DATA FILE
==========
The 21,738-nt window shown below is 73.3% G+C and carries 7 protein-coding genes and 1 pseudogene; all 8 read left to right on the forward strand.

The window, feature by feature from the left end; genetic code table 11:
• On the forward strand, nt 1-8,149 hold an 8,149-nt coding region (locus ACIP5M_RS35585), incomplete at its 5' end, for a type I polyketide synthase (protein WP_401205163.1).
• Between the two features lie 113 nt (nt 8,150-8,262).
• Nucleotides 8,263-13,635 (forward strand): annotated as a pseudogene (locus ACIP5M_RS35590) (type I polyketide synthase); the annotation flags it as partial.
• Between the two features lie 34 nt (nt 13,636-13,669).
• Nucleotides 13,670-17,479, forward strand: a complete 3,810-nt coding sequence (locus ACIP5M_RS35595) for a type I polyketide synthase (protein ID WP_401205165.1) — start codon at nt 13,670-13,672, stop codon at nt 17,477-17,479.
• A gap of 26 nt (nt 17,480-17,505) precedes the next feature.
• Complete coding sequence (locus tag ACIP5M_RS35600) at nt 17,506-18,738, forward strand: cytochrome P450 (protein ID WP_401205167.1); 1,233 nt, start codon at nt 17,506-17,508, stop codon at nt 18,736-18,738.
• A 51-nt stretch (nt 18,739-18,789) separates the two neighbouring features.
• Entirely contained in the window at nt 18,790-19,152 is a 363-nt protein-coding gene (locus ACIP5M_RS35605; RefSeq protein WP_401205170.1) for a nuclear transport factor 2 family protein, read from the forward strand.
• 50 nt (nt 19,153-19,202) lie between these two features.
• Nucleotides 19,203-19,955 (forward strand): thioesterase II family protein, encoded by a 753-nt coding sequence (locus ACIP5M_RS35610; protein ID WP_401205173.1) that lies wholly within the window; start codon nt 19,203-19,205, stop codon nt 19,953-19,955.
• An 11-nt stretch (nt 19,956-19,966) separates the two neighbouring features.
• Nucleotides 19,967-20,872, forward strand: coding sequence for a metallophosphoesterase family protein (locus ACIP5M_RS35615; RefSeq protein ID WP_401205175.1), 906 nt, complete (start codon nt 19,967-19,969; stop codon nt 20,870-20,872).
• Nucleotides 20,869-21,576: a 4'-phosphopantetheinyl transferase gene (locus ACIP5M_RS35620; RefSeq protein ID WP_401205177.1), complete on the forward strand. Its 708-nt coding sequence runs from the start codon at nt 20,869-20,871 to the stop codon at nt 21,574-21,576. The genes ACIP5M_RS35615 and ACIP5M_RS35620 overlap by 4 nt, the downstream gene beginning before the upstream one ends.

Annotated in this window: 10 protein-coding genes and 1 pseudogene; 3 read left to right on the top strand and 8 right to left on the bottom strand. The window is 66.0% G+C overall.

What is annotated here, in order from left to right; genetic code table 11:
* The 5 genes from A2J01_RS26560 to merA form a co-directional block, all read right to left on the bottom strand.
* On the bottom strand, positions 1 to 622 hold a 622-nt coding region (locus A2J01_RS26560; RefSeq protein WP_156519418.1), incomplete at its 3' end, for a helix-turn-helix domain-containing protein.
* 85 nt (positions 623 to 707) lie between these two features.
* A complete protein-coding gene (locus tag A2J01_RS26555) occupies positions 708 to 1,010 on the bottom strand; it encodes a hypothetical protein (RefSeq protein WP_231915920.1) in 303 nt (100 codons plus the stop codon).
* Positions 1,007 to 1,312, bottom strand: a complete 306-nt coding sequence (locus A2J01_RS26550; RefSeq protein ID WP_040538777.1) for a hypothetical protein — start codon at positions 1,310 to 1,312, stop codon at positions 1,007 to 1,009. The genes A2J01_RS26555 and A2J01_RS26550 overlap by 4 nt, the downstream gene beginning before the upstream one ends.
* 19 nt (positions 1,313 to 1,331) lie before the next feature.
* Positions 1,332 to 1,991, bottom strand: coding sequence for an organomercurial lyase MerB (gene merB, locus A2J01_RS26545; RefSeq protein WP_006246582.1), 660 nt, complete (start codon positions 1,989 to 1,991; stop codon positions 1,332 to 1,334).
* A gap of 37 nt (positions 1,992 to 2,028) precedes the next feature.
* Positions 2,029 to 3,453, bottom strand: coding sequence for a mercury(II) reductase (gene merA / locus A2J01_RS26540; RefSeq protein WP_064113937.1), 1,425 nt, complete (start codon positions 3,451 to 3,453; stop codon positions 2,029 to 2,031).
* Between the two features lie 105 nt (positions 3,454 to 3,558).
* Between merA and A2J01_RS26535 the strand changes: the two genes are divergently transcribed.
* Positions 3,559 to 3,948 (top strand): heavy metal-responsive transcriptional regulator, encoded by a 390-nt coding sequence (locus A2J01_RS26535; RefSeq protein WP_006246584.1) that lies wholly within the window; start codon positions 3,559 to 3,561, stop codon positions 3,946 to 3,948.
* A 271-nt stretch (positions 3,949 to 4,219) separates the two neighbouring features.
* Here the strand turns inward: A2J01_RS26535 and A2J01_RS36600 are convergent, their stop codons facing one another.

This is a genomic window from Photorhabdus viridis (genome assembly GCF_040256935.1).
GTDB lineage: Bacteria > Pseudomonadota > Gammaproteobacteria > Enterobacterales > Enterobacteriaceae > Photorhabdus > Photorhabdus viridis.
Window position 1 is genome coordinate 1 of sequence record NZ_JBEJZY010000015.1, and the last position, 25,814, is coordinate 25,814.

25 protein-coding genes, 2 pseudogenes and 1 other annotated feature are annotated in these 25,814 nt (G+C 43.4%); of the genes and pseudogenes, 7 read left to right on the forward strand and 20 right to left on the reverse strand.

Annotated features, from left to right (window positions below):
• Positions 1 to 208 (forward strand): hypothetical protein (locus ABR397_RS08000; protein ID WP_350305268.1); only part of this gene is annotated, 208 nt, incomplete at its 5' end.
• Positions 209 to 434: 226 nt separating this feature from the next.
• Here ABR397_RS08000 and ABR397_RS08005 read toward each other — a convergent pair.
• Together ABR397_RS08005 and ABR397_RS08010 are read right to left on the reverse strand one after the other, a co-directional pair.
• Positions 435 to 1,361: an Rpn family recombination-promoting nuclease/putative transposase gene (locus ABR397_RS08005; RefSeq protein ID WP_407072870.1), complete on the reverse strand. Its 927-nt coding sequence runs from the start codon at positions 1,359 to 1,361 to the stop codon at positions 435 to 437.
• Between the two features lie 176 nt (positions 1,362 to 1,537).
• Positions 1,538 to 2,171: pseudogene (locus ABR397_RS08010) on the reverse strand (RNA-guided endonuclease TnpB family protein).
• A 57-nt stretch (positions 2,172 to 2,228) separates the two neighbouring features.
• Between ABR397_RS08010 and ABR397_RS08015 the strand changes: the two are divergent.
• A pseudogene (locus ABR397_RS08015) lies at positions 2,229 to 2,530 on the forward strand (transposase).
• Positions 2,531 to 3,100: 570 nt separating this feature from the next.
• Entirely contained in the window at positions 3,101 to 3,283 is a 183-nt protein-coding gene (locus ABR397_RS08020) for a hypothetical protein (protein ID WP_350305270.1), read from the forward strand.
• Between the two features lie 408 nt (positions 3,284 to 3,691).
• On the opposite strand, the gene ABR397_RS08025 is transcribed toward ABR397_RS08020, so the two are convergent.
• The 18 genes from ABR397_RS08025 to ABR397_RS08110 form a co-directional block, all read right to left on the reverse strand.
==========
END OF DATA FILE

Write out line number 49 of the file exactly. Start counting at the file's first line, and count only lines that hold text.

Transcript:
• Entirely contained in the window at positions 3,101 to 3,283 is a 183-nt protein-coding gene (locus ABR397_RS08020) for a hypothetical protein (protein ID WP_350305270.1), read from the forward strand.